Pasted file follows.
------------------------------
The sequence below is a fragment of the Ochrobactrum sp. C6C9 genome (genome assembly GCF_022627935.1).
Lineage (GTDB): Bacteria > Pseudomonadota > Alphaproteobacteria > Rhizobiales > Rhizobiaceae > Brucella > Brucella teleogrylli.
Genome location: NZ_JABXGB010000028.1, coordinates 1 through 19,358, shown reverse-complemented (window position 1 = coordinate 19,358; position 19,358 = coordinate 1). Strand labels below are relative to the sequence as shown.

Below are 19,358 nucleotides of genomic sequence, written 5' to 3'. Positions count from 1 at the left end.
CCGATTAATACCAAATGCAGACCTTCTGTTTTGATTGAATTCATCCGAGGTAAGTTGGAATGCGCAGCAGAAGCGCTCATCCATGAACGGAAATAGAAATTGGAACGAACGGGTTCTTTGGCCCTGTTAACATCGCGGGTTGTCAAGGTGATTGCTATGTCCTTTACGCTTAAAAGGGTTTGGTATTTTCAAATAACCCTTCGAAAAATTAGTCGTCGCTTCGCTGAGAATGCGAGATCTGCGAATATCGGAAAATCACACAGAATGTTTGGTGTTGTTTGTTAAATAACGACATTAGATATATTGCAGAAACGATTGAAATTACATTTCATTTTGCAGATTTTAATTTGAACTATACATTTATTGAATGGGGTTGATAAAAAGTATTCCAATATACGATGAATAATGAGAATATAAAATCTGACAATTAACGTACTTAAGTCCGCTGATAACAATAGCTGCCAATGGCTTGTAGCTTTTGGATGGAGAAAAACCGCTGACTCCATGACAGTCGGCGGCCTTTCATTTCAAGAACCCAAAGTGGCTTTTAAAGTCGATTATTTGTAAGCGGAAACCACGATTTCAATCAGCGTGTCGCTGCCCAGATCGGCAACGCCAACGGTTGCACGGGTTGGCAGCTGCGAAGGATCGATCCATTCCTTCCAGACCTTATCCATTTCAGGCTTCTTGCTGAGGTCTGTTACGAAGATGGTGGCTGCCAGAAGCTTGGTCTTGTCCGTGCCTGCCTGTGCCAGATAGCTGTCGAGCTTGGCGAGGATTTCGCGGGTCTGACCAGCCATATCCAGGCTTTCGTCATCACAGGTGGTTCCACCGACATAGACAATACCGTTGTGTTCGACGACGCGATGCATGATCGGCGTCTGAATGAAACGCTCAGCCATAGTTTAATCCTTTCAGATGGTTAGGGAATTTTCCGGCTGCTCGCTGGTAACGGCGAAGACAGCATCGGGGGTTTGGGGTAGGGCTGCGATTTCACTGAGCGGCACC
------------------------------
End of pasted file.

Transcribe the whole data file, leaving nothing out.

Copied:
The sequence below is a fragment of the Ochrobactrum sp. C6C9 genome (genome assembly GCF_022627935.1).
Lineage (GTDB): Bacteria > Pseudomonadota > Alphaproteobacteria > Rhizobiales > Rhizobiaceae > Brucella > Brucella teleogrylli.
Genome location: NZ_JABXGB010000028.1, coordinates 1 through 19,358, shown reverse-complemented (window position 1 = coordinate 19,358; position 19,358 = coordinate 1). Strand labels below are relative to the sequence as shown.

Below are 19,358 nucleotides of genomic sequence, written 5' to 3'. Positions count from 1 at the left end.
CCGATTAATACCAAATGCAGACCTTCTGTTTTGATTGAATTCATCCGAGGTAAGTTGGAATGCGCAGCAGAAGCGCTCATCCATGAACGGAAATAGAAATTGGAACGAACGGGTTCTTTGGCCCTGTTAACATCGCGGGTTGTCAAGGTGATTGCTATGTCCTTTACGCTTAAAAGGGTTTGGTATTTTCAAATAACCCTTCGAAAAATTAGTCGTCGCTTCGCTGAGAATGCGAGATCTGCGAATATCGGAAAATCACACAGAATGTTTGGTGTTGTTTGTTAAATAACGACATTAGATATATTGCAGAAACGATTGAAATTACATTTCATTTTGCAGATTTTAATTTGAACTATACATTTATTGAATGGGGTTGATAAAAAGTATTCCAATATACGATGAATAATGAGAATATAAAATCTGACAATTAACGTACTTAAGTCCGCTGATAACAATAGCTGCCAATGGCTTGTAGCTTTTGGATGGAGAAAAACCGCTGACTCCATGACAGTCGGCGGCCTTTCATTTCAAGAACCCAAAGTGGCTTTTAAAGTCGATTATTTGTAAGCGGAAACCACGATTTCAATCAGCGTGTCGCTGCCCAGATCGGCAACGCCAACGGTTGCACGGGTTGGCAGCTGCGAAGGATCGATCCATTCCTTCCAGACCTTATCCATTTCAGGCTTCTTGCTGAGGTCTGTTACGAAGATGGTGGCTGCCAGAAGCTTGGTCTTGTCCGTGCCTGCCTGTGCCAGATAGCTGTCGAGCTTGGCGAGGATTTCGCGGGTCTGACCAGCCATATCCAGGCTTTCGTCATCACAGGTGGTTCCACCGACATAGACAATACCGTTGTGTTCGACGACGCGATGCATGATCGGCGTCTGAATGAAACGCTCAGCCATAGTTTAATCCTTTCAGATGGTTAGGGAATTTTCCGGCTGCTCGCTGGTAACGGCGAAGACAGCATCGGGGGTTTGGGGTAGGGCTGCGATTTCACTGAGCGGCACC